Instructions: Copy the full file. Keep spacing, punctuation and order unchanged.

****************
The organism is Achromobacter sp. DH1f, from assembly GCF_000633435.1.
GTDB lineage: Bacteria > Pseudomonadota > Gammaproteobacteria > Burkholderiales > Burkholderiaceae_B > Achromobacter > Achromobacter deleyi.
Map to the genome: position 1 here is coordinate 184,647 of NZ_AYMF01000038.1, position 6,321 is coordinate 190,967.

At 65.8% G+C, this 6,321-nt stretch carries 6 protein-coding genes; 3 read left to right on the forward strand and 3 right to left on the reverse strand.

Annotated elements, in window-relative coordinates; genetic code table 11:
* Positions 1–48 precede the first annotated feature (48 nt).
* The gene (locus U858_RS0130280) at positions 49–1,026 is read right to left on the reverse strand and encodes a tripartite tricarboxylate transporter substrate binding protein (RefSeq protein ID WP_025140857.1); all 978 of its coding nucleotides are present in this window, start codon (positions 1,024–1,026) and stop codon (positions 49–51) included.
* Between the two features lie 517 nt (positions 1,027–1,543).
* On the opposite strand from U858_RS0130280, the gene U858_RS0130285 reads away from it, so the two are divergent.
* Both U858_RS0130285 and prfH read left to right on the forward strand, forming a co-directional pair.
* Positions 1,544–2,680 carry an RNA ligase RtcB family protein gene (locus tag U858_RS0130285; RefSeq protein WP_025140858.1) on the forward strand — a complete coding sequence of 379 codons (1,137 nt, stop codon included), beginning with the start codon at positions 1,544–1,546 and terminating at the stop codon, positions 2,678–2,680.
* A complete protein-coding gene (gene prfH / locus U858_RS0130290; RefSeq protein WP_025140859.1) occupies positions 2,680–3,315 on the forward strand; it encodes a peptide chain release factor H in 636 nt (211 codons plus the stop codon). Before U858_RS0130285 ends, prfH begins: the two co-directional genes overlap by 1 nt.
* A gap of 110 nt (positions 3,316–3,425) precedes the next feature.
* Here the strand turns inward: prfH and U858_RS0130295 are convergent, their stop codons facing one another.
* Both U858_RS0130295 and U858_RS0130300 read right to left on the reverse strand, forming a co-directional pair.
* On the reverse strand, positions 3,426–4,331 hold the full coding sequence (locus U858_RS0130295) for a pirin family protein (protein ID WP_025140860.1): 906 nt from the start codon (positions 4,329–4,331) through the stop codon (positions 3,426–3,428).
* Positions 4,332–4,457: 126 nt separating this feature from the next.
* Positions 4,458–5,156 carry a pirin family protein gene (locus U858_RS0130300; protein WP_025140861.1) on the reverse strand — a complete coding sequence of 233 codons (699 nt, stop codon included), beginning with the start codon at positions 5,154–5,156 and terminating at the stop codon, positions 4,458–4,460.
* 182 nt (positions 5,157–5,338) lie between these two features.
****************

The organism is Achromobacter sp. DH1f, from assembly GCF_000633435.1.
GTDB lineage: Bacteria > Pseudomonadota > Gammaproteobacteria > Burkholderiales > Burkholderiaceae_B > Achromobacter > Achromobacter deleyi.
Map to the genome: position 1 here is coordinate 184,647 of NZ_AYMF01000038.1, position 6,321 is coordinate 190,967.

At 65.8% G+C, this 6,321-nt stretch carries 6 protein-coding genes; 3 read left to right on the forward strand and 3 right to left on the reverse strand.

Annotated elements, in window-relative coordinates; genetic code table 11:
* Positions 1–48 precede the first annotated feature (48 nt).
* The gene (locus U858_RS0130280) at positions 49–1,026 is read right to left on the reverse strand and encodes a tripartite tricarboxylate transporter substrate binding protein (RefSeq protein ID WP_025140857.1); all 978 of its coding nucleotides are present in this window, start codon (positions 1,024–1,026) and stop codon (positions 49–51) included.
* Between the two features lie 517 nt (positions 1,027–1,543).
* On the opposite strand from U858_RS0130280, the gene U858_RS0130285 reads away from it, so the two are divergent.
* Both U858_RS0130285 and prfH read left to right on the forward strand, forming a co-directional pair.
* Positions 1,544–2,680 carry an RNA ligase RtcB family protein gene (locus tag U858_RS0130285; RefSeq protein WP_025140858.1) on the forward strand — a complete coding sequence of 379 codons (1,137 nt, stop codon included), beginning with the start codon at positions 1,544–1,546 and terminating at the stop codon, positions 2,678–2,680.
* A complete protein-coding gene (gene prfH / locus U858_RS0130290; RefSeq protein WP_025140859.1) occupies positions 2,680–3,315 on the forward strand; it encodes a peptide chain release factor H in 636 nt (211 codons plus the stop codon). Before U858_RS0130285 ends, prfH begins: the two co-directional genes overlap by 1 nt.
* A gap of 110 nt (positions 3,316–3,425) precedes the next feature.
* Here the strand turns inward: prfH and U858_RS0130295 are convergent, their stop codons facing one another.
* Both U858_RS0130295 and U858_RS0130300 read right to left on the reverse strand, forming a co-directional pair.
* On the reverse strand, positions 3,426–4,331 hold the full coding sequence (locus U858_RS0130295) for a pirin family protein (protein ID WP_025140860.1): 906 nt from the start codon (positions 4,329–4,331) through the stop codon (positions 3,426–3,428).
* Positions 4,332–4,457: 126 nt separating this feature from the next.
* Positions 4,458–5,156 carry a pirin family protein gene (locus U858_RS0130300; protein WP_025140861.1) on the reverse strand — a complete coding sequence of 233 codons (699 nt, stop codon included), beginning with the start codon at positions 5,154–5,156 and terminating at the stop codon, positions 4,458–4,460.
* 182 nt (positions 5,157–5,338) lie between these two features.